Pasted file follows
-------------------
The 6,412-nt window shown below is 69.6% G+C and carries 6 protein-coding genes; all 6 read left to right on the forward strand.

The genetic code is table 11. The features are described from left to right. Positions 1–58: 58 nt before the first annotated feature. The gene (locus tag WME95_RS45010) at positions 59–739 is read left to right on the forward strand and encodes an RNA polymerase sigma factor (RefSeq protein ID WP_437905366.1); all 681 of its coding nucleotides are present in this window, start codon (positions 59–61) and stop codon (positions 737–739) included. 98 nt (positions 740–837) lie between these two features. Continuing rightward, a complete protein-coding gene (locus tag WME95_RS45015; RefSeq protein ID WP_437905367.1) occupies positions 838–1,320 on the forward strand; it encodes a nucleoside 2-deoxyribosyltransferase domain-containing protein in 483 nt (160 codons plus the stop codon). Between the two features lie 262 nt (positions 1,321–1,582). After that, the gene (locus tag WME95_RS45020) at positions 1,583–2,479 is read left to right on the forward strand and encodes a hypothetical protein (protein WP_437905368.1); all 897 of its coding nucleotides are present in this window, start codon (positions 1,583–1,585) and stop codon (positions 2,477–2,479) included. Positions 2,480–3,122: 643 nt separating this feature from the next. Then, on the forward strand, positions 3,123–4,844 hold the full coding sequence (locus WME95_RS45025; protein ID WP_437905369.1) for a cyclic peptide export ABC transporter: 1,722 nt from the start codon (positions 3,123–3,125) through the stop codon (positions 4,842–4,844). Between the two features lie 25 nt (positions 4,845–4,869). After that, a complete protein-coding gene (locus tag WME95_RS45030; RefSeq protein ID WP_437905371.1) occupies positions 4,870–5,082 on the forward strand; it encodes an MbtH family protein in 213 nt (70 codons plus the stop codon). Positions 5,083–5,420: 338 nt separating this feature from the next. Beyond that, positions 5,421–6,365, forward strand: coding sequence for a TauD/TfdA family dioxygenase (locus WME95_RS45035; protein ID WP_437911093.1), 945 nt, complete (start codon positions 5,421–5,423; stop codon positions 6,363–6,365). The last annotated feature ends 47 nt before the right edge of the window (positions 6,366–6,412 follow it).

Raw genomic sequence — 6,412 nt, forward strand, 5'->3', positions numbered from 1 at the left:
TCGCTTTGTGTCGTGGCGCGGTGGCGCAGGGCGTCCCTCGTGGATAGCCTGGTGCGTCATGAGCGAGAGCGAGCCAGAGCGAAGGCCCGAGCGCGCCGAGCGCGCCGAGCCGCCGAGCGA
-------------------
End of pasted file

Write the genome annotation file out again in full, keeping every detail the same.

The 6,412-nt window shown below is 69.6% G+C and carries 6 protein-coding genes; all 6 read left to right on the forward strand.

The genetic code is table 11. The features are described from left to right. Positions 1–58: 58 nt before the first annotated feature. The gene (locus tag WME95_RS45010) at positions 59–739 is read left to right on the forward strand and encodes an RNA polymerase sigma factor (RefSeq protein ID WP_437905366.1); all 681 of its coding nucleotides are present in this window, start codon (positions 59–61) and stop codon (positions 737–739) included. 98 nt (positions 740–837) lie between these two features. Continuing rightward, a complete protein-coding gene (locus tag WME95_RS45015; RefSeq protein ID WP_437905367.1) occupies positions 838–1,320 on the forward strand; it encodes a nucleoside 2-deoxyribosyltransferase domain-containing protein in 483 nt (160 codons plus the stop codon). Between the two features lie 262 nt (positions 1,321–1,582). After that, the gene (locus tag WME95_RS45020) at positions 1,583–2,479 is read left to right on the forward strand and encodes a hypothetical protein (protein WP_437905368.1); all 897 of its coding nucleotides are present in this window, start codon (positions 1,583–1,585) and stop codon (positions 2,477–2,479) included. Positions 2,480–3,122: 643 nt separating this feature from the next. Then, on the forward strand, positions 3,123–4,844 hold the full coding sequence (locus WME95_RS45025; protein ID WP_437905369.1) for a cyclic peptide export ABC transporter: 1,722 nt from the start codon (positions 3,123–3,125) through the stop codon (positions 4,842–4,844). Between the two features lie 25 nt (positions 4,845–4,869). After that, a complete protein-coding gene (locus tag WME95_RS45030; RefSeq protein ID WP_437905371.1) occupies positions 4,870–5,082 on the forward strand; it encodes an MbtH family protein in 213 nt (70 codons plus the stop codon). Positions 5,083–5,420: 338 nt separating this feature from the next. Beyond that, positions 5,421–6,365, forward strand: coding sequence for a TauD/TfdA family dioxygenase (locus WME95_RS45035; protein ID WP_437911093.1), 945 nt, complete (start codon positions 5,421–5,423; stop codon positions 6,363–6,365). The last annotated feature ends 47 nt before the right edge of the window (positions 6,366–6,412 follow it).

Raw genomic sequence — 6,412 nt, forward strand, 5'->3', positions numbered from 1 at the left:
TCGCTTTGTGTCGTGGCGCGGTGGCGCAGGGCGTCCCTCGTGGATAGCCTGGTGCGTCATGAGCGAGAGCGAGCCAGAGCGAAGGCCCGAGCGCGCCGAGCGCGCCGAGCCGCCGAGCGA